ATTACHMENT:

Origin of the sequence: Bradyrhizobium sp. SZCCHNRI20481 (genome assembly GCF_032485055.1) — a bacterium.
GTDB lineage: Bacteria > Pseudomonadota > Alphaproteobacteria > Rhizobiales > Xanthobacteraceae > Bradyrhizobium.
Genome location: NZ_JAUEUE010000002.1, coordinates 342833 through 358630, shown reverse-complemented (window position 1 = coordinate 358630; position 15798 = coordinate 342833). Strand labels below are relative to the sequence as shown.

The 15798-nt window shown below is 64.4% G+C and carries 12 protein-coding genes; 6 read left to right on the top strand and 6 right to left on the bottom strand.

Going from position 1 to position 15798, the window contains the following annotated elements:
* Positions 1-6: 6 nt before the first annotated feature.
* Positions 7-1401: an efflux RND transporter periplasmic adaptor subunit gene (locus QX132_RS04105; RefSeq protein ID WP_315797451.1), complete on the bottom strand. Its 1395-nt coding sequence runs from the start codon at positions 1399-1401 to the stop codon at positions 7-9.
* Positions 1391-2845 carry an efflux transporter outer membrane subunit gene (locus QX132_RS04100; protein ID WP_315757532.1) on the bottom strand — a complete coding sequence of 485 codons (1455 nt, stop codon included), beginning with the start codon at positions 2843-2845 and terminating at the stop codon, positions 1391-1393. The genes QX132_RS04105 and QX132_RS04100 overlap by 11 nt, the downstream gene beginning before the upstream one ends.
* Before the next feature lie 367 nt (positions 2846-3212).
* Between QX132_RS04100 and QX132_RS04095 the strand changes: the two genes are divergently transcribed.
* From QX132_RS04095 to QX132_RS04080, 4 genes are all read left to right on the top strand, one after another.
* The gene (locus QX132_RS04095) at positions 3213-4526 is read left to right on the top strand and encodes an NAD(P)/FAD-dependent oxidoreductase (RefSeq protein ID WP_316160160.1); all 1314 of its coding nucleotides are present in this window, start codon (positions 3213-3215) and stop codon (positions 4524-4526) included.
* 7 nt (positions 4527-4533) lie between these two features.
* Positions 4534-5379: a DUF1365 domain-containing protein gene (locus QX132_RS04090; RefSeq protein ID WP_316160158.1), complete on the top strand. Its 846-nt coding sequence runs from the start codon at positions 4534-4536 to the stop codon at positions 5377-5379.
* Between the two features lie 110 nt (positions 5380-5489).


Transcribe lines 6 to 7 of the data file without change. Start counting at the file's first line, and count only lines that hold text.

* Positions 1-6: 6 nt before the first annotated feature.
* Positions 7-1401: an efflux RND transporter periplasmic adaptor subunit gene (locus QX132_RS04105; RefSeq protein ID WP_315797451.1), complete on the bottom strand. Its 1395-nt coding sequence runs from the start codon at positions 1399-1401 to the stop codon at positions 7-9.